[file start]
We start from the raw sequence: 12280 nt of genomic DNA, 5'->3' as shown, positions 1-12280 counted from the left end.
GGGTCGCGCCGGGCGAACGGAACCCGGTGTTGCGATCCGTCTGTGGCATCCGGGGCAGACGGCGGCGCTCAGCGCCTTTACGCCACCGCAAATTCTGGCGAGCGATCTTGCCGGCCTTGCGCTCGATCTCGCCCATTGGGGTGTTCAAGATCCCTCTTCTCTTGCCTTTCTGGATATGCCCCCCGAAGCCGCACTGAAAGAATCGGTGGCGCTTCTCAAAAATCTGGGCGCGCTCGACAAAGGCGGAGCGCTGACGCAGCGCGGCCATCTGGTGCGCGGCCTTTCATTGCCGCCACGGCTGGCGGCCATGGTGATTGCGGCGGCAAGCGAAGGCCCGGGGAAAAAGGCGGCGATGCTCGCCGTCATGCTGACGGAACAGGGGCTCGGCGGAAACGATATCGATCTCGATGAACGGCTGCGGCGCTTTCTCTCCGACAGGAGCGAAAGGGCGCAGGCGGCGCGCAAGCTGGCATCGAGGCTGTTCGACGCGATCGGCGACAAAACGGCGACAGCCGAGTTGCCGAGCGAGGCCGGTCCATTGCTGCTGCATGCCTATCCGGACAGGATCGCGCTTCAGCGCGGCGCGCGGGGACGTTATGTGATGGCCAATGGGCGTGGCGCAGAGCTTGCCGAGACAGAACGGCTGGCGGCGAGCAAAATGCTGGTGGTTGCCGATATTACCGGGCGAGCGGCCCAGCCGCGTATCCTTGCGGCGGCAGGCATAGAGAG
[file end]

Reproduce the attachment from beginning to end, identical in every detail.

We start from the raw sequence: 12280 nt of genomic DNA, 5'->3' as shown, positions 1-12280 counted from the left end.
GGGTCGCGCCGGGCGAACGGAACCCGGTGTTGCGATCCGTCTGTGGCATCCGGGGCAGACGGCGGCGCTCAGCGCCTTTACGCCACCGCAAATTCTGGCGAGCGATCTTGCCGGCCTTGCGCTCGATCTCGCCCATTGGGGTGTTCAAGATCCCTCTTCTCTTGCCTTTCTGGATATGCCCCCCGAAGCCGCACTGAAAGAATCGGTGGCGCTTCTCAAAAATCTGGGCGCGCTCGACAAAGGCGGAGCGCTGACGCAGCGCGGCCATCTGGTGCGCGGCCTTTCATTGCCGCCACGGCTGGCGGCCATGGTGATTGCGGCGGCAAGCGAAGGCCCGGGGAAAAAGGCGGCGATGCTCGCCGTCATGCTGACGGAACAGGGGCTCGGCGGAAACGATATCGATCTCGATGAACGGCTGCGGCGCTTTCTCTCCGACAGGAGCGAAAGGGCGCAGGCGGCGCGCAAGCTGGCATCGAGGCTGTTCGACGCGATCGGCGACAAAACGGCGACAGCCGAGTTGCCGAGCGAGGCCGGTCCATTGCTGCTGCATGCCTATCCGGACAGGATCGCGCTTCAGCGCGGCGCGCGGGGACGTTATGTGATGGCCAATGGGCGTGGCGCAGAGCTTGCCGAGACAGAACGGCTGGCGGCGAGCAAAATGCTGGTGGTTGCCGATATTACCGGGCGAGCGGCCCAGCCGCGTATCCTTGCGGCGGCAGGCATAGAGAG